All that aside, for 2016 our goal is to reach a net worth of $600,000. This represents an increase of $90,000. In one year. Wow. A year ago, I wouldn't have believed we had reached a point yet where this pace of wealth accumulation were possible, but seeing what we accomplished in 2015 even with several large and unexpected expenses, $90,000 in a year seems possible.
Here is an estimate of how I think this will be broken out.
- 401k contributions (including employer match): $21,500
- Mortgage reduction (regular and extra payments): $11,300
- Beefing up our Emergency Fund: $6,000
- IRA and non-retirement investment contributions: $25,000
You will notice that these contributions don't fully add up to $90k on their own. I will need to rely on stock market returns to get me the rest of the way to $600,000. If our investments earn 8% this year, I'll hit the goal. Lower stock market returns would be needed if my home appreciates in value, but for now we'll assume the value of the home is constant.
Some risks to this goal in 2016 include:
- Going over budget on some home renovations and upgrades we are considering
- Potentially needing to replace a car or some expensive car repairs (I just hit 180,000 miles on my car. No signs of dying yet, but the potential is there)
- Possibility of a work relocation and risk of maintaining two households until our home sells (including the possibility of not being able to sell in a timely manner or for the desired amount)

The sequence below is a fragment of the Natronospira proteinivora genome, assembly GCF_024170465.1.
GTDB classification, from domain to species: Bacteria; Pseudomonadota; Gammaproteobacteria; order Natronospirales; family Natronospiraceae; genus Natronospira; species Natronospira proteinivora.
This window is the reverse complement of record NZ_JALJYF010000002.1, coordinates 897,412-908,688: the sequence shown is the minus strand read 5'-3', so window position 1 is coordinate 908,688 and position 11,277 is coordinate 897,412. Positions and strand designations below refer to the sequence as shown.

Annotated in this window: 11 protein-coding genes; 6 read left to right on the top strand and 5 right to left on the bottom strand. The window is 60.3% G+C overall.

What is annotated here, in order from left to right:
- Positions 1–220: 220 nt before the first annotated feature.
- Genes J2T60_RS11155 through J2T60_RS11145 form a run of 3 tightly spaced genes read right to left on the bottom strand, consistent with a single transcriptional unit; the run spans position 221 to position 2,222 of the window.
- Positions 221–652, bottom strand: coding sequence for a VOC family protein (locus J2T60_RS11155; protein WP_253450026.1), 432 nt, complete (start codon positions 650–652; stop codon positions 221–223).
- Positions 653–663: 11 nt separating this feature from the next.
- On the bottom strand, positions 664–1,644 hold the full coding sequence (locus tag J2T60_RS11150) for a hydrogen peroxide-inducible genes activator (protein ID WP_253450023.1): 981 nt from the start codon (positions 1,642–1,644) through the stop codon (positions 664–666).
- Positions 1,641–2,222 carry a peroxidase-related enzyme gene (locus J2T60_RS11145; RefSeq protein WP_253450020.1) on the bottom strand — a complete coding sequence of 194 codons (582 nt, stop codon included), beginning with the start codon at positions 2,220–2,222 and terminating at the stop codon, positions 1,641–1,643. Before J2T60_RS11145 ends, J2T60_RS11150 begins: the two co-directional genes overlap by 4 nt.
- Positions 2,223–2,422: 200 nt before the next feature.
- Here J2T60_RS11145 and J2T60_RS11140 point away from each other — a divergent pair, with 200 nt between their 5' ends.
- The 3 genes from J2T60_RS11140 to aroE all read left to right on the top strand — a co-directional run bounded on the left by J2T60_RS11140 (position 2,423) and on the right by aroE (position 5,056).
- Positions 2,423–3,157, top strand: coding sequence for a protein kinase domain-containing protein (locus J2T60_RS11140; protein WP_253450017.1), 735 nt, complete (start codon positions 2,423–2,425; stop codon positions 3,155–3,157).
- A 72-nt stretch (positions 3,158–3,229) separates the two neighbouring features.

- In 2012 we earmarked some money for charitable donations to our alma mater that would cover donations through 2015. In order to maintain our annual giving, we'll have some expenses in 2016 that we didn't have in 2015.
Some advantages we anticipate in 2016 vs 2015:
- We don't have another European trip planned, which was a large expense in 2015
- My 2016 income and bonus is expected to be about $25,000 more (gross) than last year, most of of which will be saved (included in above estimates)
- Our portfolio is more heavily weighted to stocks than it was last year as we have sold off most of our bond holdings
I can't control what the market does, but I can control how I react to the market. If I reach all of the contributions outlined above that I do have control over, and the market doesn't cooperate, I'll still consider that a win so long as I stay invested and continue investing for the long-term.